has a chilly, sordid lived-in feel that isolates it from most Hollywood
product. A downbeat, violent and dirty look at life in the underbelly of
the new South, it also includes one of the best new performances of the year
and enough intriguing twists and turns to make it necessary viewing for fans
of realistic indie fare like last year’s Frozen River.
great new performance comes from Jennifer Lawrence, a teenaged actor with
skills well beyond her years. She plays Ree Dolly, a seventeen-year-old
girl who grew up in trailer-trash Missouri and now
has to care for her younger brother and sister and her mentally unstable
mother. Her father is in the wind – once again apparently on the run to
avoid prosecution for his part in the local meth trade, a shadowy and
dangerous vocation which seems to be the dirty little secret of pretty much
everyone in the area.
has been taught by a whole life of hard lessons to ignore what is going on
in the ramshackle shacks and barns around her. However, when a sheriff’s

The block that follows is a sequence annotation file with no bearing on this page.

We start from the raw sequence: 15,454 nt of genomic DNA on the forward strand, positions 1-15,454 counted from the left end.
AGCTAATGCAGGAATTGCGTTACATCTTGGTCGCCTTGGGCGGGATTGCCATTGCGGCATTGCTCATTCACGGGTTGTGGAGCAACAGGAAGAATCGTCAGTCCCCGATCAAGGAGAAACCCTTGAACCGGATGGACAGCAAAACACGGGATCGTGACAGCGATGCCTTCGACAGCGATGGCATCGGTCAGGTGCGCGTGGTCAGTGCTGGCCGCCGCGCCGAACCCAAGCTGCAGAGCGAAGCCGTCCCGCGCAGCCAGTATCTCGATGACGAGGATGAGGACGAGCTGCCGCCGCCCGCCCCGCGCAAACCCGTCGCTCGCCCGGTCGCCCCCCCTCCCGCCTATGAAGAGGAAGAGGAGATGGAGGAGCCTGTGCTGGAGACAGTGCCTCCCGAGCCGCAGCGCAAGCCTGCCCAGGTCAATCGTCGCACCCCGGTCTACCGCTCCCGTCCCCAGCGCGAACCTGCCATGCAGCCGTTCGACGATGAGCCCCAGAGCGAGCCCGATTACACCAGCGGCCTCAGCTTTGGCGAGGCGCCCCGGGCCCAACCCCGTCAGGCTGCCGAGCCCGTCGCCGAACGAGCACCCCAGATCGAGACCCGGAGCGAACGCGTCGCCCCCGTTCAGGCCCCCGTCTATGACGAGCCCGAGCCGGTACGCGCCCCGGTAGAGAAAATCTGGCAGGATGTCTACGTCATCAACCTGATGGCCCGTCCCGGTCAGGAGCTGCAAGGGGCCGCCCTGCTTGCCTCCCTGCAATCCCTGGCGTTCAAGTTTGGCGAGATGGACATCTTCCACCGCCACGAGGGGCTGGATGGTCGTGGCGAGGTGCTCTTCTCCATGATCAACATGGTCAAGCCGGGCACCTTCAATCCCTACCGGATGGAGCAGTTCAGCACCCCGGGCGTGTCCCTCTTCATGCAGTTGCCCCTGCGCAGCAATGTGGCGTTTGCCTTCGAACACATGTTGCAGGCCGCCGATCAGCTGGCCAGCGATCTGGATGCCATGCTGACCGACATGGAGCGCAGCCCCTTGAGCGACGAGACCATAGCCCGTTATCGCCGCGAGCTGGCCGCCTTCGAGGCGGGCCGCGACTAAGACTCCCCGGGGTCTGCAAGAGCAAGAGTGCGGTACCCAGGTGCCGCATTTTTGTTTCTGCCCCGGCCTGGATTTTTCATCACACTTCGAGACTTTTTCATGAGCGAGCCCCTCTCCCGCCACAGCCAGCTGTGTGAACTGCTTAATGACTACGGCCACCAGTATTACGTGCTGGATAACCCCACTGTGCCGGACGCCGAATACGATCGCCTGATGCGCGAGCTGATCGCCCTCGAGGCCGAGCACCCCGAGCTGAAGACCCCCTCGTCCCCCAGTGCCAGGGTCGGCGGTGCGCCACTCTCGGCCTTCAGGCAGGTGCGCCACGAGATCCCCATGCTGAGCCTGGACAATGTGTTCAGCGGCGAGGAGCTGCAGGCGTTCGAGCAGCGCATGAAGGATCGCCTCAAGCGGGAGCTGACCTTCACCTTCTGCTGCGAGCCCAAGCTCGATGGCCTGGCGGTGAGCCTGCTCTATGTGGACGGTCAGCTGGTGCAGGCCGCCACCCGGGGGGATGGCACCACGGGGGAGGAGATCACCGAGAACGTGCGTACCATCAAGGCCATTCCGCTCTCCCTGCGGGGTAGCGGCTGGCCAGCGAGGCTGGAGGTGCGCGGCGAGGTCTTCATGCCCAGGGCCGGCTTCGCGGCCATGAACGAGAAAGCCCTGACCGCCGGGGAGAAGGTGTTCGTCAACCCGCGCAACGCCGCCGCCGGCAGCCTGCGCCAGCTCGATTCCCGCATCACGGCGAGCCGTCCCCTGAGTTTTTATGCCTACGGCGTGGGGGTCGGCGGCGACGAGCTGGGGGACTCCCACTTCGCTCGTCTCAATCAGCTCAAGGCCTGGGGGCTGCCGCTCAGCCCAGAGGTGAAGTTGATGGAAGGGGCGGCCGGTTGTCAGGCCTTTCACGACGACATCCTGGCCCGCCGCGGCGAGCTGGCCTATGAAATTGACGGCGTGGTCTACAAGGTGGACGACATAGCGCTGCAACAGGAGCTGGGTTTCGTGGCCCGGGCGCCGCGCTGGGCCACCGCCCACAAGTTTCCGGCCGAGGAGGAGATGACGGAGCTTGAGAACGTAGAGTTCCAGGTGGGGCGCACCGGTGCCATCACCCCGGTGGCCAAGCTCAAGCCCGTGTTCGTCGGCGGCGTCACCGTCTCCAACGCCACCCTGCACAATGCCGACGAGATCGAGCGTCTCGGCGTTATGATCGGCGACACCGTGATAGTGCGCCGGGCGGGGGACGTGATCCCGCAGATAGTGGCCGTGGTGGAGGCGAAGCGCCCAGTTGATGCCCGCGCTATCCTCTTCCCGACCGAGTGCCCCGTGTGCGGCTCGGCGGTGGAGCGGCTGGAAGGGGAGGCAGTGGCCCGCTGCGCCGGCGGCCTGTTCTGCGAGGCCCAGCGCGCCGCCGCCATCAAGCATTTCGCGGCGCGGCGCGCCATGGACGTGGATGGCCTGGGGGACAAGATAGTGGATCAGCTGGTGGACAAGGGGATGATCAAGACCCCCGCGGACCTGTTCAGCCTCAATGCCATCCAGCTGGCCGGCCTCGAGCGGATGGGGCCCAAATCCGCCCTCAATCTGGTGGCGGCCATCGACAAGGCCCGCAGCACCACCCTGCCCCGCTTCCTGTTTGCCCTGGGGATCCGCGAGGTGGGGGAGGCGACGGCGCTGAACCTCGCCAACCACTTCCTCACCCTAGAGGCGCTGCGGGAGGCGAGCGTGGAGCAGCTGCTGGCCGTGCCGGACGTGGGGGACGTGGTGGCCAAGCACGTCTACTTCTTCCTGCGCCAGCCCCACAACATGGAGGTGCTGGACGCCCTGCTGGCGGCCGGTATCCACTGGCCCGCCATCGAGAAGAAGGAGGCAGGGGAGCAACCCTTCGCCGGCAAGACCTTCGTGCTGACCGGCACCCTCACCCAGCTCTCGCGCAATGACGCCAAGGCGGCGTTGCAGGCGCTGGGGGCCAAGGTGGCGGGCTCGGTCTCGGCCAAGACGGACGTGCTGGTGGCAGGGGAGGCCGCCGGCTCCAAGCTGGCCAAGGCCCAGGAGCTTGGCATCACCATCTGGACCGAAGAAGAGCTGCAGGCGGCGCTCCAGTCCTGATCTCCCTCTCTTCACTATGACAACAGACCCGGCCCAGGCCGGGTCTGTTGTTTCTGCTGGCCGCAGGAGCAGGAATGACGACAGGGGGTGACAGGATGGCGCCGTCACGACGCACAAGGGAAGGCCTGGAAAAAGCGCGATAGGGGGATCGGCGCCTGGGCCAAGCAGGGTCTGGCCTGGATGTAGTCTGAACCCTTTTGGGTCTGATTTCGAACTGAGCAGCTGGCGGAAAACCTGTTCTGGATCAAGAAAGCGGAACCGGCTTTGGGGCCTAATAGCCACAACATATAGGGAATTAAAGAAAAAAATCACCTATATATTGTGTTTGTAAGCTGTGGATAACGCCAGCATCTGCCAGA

deputy lets her know that if her absentee father does not show up for his
trial, they will lose the rundown family home, which dad had used for
collateral. As the house is pretty much all the family has and she can’t
imagine raising the kids and caring for their mother while they are all
homeless, Ree takes it upon herself to track down her dad – despite the fact
that extended family, friends and neighbors strongly try to convince her
that she is best off not knowing what has become of her father. She is lied
to, cursed and beaten, however Ree will not give up until she has saved her
you can tell from the description, Winter’s Bone – which was based on
a novel Daniel Woodrell – and surprisingly written and directed by women –
is a dirty, sad, depressing, violent film. Yet with its amazingly realistic
sense of place and quirky, fascinating characters it is also an intriguing
and touching one.
is made all the more impressive for the mostly unknown cast. The only real
“name” actors here are in supporting roles – Garret Dillahunt as a
perhaps-corrupt lawman and Sheryl Lee of Twin Peaks as one of the
dad’s exes. However Lawrence and her castmates have a world-weariness and a
realism that is all too rare in films.
Ozark Mountain world of Winter’s Bone is
not one you would probably want to visit in real life, but from the safety
of a theater, the area exerts a strong, narcotic fascination and dread.
doesn’t always have to show the beauty of life. Sometimes it is more
important to impart the squalor and dismay of an existence – and the
eventual small triumphs. On this level, Winter’s Bone succeeds
Jay S. Jacobs
Copyright ©2010 PopEntertainment.com.
All rights reserved. Posted: August 3, 2010.